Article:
In Phenix City, using AR and VR in the classroom has been an integral part of our STEM programming for the past four school years. Using engaging technology, our educators are bringing lessons and scientific applications to life for our students, exposing them to new worlds and opportunities, both academic and career.

To ensure our students are engaged and excited about our STEM programming, I frequently solicit feedback from them to learn about their experiences in the classroom. We use AR and VR lessons from zSpace, and they are consistently listed among the favorite learning experiences by our students.

Related content: 5 ways to use AR and VR in the classroom

After watching students enthusiastically embrace AR and VR in the classroom over the past four years, 10 reasons clearly emerge as to why these immersive technologies are poised to make such an impact on our students.

1. Outstanding visualizations
Located in a small Alabama town in an area with poverty levels above the national average, many Phenix City students are faced with limited opportunities. However, in our STEM classrooms — and all across Phenix City Schools — we have adopted the vision of providing the best possible experiences through quality educational technology.

Students are able to see and manipulate thousands of models, visit faraway places, and be exposed to simulations that are truly life-changing experiences. It helps to reveal to our students what is real and possible for them to achieve.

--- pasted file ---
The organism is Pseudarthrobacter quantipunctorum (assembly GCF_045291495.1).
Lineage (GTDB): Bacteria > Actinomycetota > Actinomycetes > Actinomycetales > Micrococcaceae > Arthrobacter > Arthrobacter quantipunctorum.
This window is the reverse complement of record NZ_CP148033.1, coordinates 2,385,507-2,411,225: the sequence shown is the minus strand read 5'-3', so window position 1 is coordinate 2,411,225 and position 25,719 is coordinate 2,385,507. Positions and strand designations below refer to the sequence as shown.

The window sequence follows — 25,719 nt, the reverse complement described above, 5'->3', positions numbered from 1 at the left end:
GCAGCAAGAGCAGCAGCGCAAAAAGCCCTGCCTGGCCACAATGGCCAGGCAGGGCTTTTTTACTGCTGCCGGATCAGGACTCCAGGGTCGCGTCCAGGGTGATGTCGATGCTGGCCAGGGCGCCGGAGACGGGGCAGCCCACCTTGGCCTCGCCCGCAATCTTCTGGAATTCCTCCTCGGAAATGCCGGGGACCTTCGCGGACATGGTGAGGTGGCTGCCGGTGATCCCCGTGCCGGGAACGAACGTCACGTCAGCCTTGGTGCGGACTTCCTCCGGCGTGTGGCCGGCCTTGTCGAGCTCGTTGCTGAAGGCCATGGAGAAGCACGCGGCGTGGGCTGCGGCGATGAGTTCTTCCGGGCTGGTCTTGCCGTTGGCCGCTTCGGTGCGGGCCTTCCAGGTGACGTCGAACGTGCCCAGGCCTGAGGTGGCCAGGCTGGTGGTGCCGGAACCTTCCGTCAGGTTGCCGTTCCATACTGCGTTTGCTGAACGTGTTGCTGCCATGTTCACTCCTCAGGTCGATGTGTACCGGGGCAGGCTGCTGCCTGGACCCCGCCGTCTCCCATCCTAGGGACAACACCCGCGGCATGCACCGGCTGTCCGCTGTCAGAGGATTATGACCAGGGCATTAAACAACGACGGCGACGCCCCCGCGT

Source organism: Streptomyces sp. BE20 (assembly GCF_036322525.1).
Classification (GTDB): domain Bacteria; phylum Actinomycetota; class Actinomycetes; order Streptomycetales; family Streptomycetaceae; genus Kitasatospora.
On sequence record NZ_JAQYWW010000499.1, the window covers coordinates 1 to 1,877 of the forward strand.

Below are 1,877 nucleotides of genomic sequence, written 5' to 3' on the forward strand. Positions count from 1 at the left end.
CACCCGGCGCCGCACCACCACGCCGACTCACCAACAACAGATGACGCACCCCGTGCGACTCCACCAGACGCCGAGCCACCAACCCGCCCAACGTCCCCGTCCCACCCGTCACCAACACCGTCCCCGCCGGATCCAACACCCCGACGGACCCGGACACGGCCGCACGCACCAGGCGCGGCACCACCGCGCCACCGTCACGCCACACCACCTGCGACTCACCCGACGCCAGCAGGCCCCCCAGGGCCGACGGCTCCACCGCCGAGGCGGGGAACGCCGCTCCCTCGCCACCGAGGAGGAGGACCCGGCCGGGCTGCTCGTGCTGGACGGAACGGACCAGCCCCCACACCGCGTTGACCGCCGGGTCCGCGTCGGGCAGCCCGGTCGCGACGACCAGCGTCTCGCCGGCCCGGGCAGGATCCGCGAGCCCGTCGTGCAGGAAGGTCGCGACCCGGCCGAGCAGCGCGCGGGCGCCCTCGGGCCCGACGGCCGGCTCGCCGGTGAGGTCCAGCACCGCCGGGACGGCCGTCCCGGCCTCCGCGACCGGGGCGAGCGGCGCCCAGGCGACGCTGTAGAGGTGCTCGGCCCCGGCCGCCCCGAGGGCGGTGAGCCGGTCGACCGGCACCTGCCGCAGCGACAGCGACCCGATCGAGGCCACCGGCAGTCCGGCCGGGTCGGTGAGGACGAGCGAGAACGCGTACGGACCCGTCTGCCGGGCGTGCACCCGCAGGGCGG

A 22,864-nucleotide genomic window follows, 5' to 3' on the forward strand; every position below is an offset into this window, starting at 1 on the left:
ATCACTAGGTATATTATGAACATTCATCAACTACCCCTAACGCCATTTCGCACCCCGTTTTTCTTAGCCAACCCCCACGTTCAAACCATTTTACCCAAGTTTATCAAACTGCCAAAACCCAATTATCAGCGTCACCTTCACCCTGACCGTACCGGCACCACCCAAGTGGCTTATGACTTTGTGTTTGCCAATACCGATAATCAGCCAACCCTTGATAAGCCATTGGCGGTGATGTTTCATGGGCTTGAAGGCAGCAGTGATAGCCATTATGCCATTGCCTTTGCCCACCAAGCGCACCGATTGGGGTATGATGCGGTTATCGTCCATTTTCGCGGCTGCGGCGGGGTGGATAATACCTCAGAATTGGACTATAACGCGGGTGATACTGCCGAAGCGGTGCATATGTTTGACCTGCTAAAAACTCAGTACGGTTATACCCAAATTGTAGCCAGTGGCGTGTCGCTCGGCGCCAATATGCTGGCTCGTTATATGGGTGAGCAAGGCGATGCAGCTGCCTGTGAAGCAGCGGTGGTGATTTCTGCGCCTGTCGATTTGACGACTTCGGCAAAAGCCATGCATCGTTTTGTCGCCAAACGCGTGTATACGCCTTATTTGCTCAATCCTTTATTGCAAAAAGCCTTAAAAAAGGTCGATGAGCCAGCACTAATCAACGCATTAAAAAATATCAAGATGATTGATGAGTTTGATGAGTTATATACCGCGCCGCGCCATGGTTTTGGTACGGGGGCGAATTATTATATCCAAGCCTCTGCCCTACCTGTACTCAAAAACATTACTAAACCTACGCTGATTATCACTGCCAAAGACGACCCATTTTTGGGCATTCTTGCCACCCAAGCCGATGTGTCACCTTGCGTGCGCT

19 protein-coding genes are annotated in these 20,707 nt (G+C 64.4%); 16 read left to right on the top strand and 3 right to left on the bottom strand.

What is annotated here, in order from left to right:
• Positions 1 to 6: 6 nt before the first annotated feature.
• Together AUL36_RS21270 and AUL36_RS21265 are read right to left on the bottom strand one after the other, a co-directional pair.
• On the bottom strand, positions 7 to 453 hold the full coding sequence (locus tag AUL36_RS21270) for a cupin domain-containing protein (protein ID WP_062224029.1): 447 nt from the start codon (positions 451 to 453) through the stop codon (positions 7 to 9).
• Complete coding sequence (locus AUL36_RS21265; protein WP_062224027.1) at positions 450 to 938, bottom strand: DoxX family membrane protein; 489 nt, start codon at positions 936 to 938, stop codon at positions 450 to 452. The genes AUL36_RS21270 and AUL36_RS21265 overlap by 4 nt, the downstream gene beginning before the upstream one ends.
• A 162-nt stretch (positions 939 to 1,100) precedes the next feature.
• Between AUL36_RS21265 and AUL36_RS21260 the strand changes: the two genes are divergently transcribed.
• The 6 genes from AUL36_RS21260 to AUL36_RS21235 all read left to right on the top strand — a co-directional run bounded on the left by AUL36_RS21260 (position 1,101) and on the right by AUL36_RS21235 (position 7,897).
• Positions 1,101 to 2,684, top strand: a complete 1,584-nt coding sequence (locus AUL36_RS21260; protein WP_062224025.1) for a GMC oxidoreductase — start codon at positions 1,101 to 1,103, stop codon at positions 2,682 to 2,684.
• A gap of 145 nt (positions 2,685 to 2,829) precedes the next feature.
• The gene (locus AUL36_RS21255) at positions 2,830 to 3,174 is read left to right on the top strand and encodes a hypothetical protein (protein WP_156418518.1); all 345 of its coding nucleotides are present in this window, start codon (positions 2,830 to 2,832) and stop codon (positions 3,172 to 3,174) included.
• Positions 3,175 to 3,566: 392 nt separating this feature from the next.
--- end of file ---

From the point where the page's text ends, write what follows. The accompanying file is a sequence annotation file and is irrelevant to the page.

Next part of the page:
2. Curiosity and wonder
Learning with AR and VR in the classroom is a starting point for students–not the end point. With curiosity piqued in the classroom, many students report researching a topic in more depth after experiencing lessons in a virtual environment. These interactive experiences spark an interest in learning unlike what is available through a lecture or textbook.

3. Career exploration
With new jobs being created at a dizzying rate, AR and VR experiences can reveal different career opportunities and help students discover their passions, thus giving them a jump start on choosing an educational and/or career path. Using AR and VR in the classroom not only opens doors to academic pursuits and opportunities, but also delivers hands-on training through CTE programs that start career preparation even before high school graduation.

4. Engagement
Engaging with models in virtual spaces puts the student in the driver’s seat and helps to increase interest in and understanding of sometimes hard-to-conceptualize topics. With opportunities to explore deeper, manipulate virtual models in new and creative ways, and even create their own designs and experiments, AR and VR keep students engaged and focused on their learning.

5. Doesn’t seem like work
It is evident when observing students exploring and learning in AR and VR environments, they are having FUN! These immersive experiences give students the feeling of “playing” when, in fact, they are learning by exploration and discovery. It’s unlike any other classroom experience, delivering opportunities rarely available for students inside or outside of a middle or high school setting.